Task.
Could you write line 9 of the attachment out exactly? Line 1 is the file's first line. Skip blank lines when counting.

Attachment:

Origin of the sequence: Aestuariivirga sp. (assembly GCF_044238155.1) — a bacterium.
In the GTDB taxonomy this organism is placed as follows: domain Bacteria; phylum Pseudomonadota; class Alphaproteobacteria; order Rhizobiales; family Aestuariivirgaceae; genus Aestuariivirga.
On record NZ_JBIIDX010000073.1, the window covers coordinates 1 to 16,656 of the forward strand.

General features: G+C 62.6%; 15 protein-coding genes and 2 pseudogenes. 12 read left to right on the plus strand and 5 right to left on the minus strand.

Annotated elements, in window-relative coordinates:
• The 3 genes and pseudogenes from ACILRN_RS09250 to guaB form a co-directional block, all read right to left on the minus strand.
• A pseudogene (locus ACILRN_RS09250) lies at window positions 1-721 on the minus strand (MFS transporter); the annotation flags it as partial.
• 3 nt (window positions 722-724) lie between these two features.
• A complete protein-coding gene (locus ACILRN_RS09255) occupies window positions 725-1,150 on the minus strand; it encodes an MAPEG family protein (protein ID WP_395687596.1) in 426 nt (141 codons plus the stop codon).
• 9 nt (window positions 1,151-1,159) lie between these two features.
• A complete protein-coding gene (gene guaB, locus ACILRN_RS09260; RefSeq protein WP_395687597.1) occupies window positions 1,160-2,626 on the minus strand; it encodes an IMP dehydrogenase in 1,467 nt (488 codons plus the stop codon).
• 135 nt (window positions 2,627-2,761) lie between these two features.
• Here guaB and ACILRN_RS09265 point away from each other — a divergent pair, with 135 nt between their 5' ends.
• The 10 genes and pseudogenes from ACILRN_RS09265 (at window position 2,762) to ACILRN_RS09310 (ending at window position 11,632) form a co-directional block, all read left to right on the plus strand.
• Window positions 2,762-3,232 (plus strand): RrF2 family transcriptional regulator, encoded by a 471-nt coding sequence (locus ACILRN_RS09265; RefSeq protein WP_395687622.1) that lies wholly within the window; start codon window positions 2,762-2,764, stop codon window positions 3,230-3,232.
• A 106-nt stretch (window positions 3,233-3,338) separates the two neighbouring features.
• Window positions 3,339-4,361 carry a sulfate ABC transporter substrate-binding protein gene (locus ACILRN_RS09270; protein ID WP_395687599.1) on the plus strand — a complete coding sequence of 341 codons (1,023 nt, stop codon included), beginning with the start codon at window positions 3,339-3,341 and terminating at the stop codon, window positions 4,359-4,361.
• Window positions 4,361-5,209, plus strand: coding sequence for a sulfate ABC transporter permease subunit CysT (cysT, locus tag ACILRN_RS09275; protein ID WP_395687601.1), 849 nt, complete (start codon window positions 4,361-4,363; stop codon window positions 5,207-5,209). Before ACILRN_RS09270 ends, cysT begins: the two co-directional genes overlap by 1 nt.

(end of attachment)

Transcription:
• A complete protein-coding gene (locus ACILRN_RS09255) occupies window positions 725-1,150 on the minus strand; it encodes an MAPEG family protein (protein ID WP_395687596.1) in 426 nt (141 codons plus the stop codon).